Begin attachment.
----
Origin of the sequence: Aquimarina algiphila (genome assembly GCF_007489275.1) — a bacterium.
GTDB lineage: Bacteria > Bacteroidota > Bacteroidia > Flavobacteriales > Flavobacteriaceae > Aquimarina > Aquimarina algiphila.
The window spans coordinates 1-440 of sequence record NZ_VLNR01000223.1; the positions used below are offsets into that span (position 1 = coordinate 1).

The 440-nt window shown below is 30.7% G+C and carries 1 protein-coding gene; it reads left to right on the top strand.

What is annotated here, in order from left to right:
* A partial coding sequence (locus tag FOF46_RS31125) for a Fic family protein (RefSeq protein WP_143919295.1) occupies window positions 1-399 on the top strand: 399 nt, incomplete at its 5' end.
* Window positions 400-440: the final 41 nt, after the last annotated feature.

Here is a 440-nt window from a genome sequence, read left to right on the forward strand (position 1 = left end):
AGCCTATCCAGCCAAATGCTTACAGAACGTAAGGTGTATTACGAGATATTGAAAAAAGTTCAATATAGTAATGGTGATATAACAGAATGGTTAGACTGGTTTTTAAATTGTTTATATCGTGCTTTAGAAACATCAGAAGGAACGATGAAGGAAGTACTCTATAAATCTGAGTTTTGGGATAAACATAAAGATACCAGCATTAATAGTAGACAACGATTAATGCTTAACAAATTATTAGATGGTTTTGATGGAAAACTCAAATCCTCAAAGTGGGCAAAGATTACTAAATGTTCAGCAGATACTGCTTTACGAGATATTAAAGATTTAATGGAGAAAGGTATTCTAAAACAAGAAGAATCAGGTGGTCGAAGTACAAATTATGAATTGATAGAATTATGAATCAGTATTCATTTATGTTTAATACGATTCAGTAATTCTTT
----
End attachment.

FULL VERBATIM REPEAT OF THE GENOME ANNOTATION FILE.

Origin of the sequence: Aquimarina algiphila (genome assembly GCF_007489275.1) — a bacterium.
GTDB lineage: Bacteria > Bacteroidota > Bacteroidia > Flavobacteriales > Flavobacteriaceae > Aquimarina > Aquimarina algiphila.
The window spans coordinates 1-440 of sequence record NZ_VLNR01000223.1; the positions used below are offsets into that span (position 1 = coordinate 1).

The 440-nt window shown below is 30.7% G+C and carries 1 protein-coding gene; it reads left to right on the top strand.

What is annotated here, in order from left to right:
* A partial coding sequence (locus tag FOF46_RS31125) for a Fic family protein (RefSeq protein WP_143919295.1) occupies window positions 1-399 on the top strand: 399 nt, incomplete at its 5' end.
* Window positions 400-440: the final 41 nt, after the last annotated feature.

Here is a 440-nt window from a genome sequence, read left to right on the forward strand (position 1 = left end):
AGCCTATCCAGCCAAATGCTTACAGAACGTAAGGTGTATTACGAGATATTGAAAAAAGTTCAATATAGTAATGGTGATATAACAGAATGGTTAGACTGGTTTTTAAATTGTTTATATCGTGCTTTAGAAACATCAGAAGGAACGATGAAGGAAGTACTCTATAAATCTGAGTTTTGGGATAAACATAAAGATACCAGCATTAATAGTAGACAACGATTAATGCTTAACAAATTATTAGATGGTTTTGATGGAAAACTCAAATCCTCAAAGTGGGCAAAGATTACTAAATGTTCAGCAGATACTGCTTTACGAGATATTAAAGATTTAATGGAGAAAGGTATTCTAAAACAAGAAGAATCAGGTGGTCGAAGTACAAATTATGAATTGATAGAATTATGAATCAGTATTCATTTATGTTTAATACGATTCAGTAATTCTTT